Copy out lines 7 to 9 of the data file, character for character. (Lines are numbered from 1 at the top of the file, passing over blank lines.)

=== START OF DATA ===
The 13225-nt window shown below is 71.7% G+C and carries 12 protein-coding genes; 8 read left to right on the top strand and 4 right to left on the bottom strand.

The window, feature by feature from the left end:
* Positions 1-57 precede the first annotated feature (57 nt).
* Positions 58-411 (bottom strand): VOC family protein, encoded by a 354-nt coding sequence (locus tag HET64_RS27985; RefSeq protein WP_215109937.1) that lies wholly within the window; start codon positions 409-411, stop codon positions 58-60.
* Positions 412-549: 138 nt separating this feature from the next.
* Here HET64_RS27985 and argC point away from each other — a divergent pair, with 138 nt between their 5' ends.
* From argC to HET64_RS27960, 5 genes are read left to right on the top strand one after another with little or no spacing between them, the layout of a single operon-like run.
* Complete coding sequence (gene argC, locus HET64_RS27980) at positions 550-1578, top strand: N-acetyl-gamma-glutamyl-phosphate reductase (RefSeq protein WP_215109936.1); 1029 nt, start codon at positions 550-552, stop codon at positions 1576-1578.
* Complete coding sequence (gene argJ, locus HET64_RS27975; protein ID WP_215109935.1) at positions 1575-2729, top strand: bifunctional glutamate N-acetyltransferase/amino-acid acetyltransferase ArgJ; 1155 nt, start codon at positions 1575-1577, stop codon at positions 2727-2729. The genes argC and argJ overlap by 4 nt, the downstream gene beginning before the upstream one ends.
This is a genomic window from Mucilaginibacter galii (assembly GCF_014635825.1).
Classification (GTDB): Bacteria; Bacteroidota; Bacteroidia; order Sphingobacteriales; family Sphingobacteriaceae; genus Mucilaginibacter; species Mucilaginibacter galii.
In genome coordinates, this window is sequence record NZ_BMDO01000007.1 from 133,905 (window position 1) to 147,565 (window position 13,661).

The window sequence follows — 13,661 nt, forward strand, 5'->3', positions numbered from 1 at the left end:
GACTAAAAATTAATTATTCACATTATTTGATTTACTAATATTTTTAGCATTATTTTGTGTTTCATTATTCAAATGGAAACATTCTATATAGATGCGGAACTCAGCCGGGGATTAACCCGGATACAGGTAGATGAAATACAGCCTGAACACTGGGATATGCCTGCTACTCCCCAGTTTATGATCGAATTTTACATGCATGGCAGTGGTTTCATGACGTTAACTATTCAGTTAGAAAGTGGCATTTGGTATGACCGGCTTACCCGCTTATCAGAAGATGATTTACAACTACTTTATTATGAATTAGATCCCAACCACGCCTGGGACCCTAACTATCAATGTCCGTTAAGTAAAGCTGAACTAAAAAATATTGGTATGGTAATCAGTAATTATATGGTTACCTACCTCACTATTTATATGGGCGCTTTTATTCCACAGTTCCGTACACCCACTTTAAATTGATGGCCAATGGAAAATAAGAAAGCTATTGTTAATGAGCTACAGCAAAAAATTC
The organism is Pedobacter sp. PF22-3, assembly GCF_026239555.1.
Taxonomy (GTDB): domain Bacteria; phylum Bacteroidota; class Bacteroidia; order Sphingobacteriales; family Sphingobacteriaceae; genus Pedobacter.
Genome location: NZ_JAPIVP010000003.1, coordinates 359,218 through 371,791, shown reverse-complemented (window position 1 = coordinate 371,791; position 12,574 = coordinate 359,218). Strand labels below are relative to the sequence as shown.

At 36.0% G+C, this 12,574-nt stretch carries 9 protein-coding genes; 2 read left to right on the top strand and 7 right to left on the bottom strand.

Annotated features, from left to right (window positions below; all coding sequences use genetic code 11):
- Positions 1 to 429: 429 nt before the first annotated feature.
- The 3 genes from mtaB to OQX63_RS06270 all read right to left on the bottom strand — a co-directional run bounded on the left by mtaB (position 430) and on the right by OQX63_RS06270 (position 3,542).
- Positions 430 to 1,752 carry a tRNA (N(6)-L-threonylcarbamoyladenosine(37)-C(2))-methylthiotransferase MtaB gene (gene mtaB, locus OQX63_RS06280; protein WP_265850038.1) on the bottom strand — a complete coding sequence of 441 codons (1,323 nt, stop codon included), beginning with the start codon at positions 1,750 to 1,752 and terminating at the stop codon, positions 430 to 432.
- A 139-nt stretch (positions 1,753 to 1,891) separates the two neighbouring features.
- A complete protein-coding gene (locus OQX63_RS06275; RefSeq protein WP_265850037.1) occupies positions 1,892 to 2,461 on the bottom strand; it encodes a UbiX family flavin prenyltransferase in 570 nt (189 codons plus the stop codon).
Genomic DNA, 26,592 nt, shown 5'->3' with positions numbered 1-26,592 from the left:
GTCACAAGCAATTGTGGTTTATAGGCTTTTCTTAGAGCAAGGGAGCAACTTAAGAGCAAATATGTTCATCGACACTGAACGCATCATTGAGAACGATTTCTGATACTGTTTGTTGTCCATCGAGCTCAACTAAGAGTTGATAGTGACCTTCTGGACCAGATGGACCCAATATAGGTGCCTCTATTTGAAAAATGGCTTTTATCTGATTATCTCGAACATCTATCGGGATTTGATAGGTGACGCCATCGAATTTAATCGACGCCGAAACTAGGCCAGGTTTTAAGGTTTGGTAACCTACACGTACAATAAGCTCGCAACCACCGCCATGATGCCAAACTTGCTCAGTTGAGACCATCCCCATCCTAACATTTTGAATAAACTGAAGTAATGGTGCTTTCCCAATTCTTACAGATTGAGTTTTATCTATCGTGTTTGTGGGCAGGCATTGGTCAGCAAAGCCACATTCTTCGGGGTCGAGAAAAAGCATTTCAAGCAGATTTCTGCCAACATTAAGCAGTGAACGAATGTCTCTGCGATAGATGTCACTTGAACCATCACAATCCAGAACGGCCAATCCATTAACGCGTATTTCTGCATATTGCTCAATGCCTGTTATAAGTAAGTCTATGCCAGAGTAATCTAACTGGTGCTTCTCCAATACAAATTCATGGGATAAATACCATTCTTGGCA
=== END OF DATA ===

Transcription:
* From argC to HET64_RS27960, 5 genes are read left to right on the top strand one after another with little or no spacing between them, the layout of a single operon-like run.
* Complete coding sequence (gene argC, locus HET64_RS27980) at positions 550-1578, top strand: N-acetyl-gamma-glutamyl-phosphate reductase (RefSeq protein WP_215109936.1); 1029 nt, start codon at positions 550-552, stop codon at positions 1576-1578.
* Complete coding sequence (gene argJ, locus HET64_RS27975; protein ID WP_215109935.1) at positions 1575-2729, top strand: bifunctional glutamate N-acetyltransferase/amino-acid acetyltransferase ArgJ; 1155 nt, start codon at positions 1575-1577, stop codon at positions 2727-2729. The genes argC and argJ overlap by 4 nt, the downstream gene beginning before the upstream one ends.